• Location for community events
  • Creates 400 temporary jobs, approximately 50 jobs relocated from other areas , additional employment as enrollment increases

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Hood River: Hampton Inn and Suites

The Hampton Inn and Suites is developing an 88 room hotel in the Hood River waterfront urban renewal area, supporting the tourist and waterfront activity in Hood River. As part of this project, the urban renewal agency purchased a 2.88 acre parcel from the private developer in order to create a passive park on the property. This project is presently under construction, scheduled to be completed in the spring of 2016.

Funding/Leverage

  • Urban renewal financing of $395,000. No interest is due on this payment, and no payment is due until the hotel is fully built and increment from the development is received by the urban renewal agency.
  • If the hotel is not constructed, the park would revert to the city of Hood River
  • anticipated private developer investment of $5,775,000 (permit value) to develop the Hampton Inn and Suites

Community Benefits

  • 51 FTE jobs, 31 at the hotel, 10 for indirect suppliers, and tend for spending from the direct and indirect hires
  • an estimated annual payment of $162,002 the city of Hood River general fund if the hotel reaches 65% occupancy
  • an annual payment of $54,000 to Hood River visitors Council also estimated from 65% occupancy of the hotel
  • development of the 2.88 acre passive park, to be kept in a natural state

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Veneta: Fern Ridge Service Center

The new Fern Ridge Service Center in downtown Veneta replaces the Tony Garcia Center which served the Fern Ridge community for over 40 years.
Having outgrown the Garcia Center, the partners joined together with the City of Veneta with the vision to build a new center.

Urban Renewal funds made it possible to purchase a site in downtown Veneta for a new service center as well as fund needed street and infrastructure improvements. These funds helped leverage Community Development Block Grant Funds for construction of the center.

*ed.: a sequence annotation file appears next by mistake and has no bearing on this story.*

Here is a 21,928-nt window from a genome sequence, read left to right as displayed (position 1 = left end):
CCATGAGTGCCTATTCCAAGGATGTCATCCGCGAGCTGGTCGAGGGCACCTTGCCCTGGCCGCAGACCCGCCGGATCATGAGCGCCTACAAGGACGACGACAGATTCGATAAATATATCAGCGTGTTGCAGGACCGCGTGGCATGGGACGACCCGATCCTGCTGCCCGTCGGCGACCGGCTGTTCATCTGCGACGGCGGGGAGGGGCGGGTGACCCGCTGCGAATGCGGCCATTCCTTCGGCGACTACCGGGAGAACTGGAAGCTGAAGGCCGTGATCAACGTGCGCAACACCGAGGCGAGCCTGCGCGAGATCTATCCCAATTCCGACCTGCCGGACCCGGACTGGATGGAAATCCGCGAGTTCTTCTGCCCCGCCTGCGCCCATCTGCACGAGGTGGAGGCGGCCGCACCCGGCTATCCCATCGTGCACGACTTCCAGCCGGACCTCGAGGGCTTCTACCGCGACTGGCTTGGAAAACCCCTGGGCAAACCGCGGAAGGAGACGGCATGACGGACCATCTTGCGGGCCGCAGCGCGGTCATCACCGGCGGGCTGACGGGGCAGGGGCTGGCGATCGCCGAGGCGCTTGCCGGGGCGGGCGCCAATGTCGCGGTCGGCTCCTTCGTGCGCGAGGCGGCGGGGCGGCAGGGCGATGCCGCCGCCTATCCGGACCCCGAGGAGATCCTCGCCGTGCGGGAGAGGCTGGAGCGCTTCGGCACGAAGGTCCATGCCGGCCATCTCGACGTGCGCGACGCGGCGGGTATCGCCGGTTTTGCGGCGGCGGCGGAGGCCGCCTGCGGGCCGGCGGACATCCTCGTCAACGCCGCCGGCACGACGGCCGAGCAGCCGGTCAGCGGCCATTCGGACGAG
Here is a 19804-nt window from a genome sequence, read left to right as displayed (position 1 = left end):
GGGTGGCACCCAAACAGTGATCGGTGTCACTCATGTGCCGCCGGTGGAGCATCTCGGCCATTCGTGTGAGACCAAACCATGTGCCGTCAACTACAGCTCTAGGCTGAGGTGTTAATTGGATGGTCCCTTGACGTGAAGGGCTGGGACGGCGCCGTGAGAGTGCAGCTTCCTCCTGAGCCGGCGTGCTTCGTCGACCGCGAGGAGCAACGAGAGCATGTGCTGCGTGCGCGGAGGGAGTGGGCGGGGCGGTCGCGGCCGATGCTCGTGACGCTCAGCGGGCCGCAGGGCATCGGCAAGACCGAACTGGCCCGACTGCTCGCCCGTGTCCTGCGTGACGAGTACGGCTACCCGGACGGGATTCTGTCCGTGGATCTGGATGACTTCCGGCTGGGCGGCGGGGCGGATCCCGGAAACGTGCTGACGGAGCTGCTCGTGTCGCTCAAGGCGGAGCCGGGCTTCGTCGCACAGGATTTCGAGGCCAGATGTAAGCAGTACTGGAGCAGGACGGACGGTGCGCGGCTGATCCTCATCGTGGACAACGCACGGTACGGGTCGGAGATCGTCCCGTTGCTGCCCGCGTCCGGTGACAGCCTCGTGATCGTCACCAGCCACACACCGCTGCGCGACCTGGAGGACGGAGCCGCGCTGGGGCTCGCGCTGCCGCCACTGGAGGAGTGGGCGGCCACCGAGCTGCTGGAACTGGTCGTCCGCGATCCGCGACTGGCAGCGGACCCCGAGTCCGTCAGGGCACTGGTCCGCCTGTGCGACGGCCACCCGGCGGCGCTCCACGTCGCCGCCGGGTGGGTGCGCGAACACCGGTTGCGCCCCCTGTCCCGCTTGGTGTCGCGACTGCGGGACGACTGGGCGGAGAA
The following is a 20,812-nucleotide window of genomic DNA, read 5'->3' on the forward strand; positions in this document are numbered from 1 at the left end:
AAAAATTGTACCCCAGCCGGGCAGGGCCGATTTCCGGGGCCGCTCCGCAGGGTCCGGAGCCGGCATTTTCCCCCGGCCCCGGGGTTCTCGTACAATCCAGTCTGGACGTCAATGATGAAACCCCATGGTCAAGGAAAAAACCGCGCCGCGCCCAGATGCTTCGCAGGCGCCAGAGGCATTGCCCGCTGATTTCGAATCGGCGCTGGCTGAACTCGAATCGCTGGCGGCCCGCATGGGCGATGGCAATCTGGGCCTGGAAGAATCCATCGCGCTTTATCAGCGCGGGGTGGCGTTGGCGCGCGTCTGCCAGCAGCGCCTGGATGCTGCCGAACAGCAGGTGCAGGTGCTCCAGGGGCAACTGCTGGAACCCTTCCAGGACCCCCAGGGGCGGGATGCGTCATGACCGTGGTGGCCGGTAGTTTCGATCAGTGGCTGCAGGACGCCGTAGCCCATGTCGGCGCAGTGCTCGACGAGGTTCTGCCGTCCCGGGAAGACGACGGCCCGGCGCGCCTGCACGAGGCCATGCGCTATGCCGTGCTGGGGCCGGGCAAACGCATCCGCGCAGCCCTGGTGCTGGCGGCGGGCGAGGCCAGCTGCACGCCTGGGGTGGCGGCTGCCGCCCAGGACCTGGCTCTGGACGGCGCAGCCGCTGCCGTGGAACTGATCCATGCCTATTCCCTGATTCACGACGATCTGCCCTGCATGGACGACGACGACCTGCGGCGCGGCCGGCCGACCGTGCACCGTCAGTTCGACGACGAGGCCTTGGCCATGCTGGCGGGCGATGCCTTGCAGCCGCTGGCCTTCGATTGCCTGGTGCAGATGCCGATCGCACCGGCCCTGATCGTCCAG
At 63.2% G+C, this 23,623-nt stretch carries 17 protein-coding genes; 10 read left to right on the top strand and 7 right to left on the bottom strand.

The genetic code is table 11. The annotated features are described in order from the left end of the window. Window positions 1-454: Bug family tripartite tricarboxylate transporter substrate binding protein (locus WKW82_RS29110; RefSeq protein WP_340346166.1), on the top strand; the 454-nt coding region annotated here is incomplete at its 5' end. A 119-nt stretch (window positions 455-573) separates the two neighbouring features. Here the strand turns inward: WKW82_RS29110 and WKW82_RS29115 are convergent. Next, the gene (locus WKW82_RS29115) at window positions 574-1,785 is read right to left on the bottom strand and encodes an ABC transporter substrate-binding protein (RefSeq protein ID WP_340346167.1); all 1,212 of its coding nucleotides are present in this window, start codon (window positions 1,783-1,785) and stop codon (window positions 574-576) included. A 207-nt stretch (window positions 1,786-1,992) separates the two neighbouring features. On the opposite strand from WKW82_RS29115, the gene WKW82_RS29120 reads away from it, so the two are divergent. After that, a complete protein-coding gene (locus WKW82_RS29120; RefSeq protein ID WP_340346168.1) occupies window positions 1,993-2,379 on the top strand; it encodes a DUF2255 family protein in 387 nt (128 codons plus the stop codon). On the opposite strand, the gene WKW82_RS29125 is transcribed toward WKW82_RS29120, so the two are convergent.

The non-profit partners; Lane Council of Government Senior Meals and Senior Connections, and Mid Lane Cares Love Project Food Pantry provide the area’s senior and low-income populations with critical health, welfare, and basic human needs services. Annually, they serve over 8,000 community members with the help of over 400 volunteers.

Funding/Leverage

The project was made possible with a $1.5 million Community Development Block Grant from Business Oregon Infrastructure Finance Authority, $250,000 Ford Family Foundation grant, $50,000 Oregon Community Foundation grant and local contributions to fund $1.82 million in construction costs. The Veneta Urban Renewal Agency provided $349,360 in land, street improvements, and infrastructure for a total project of $2.2 million.

Community Benefits

This new Center, positioned in the heart of Veneta, will serve as a catalyst for continued economic and social vitality. In this pivotal time for Veneta and the Fern Ridge area, the City hopes to capture momentum from this project and propel the area into a period of manageable growth and economic success, attracting businesses, visitors and residents, who will continue to give back to the community.

  • The new Fern Ridge Service Center includes:
    7,400 square feet of dining, meeting, office, and storage space –more than triple the space of the previous facility. Improved building access, waiting areas, and parking and loading area.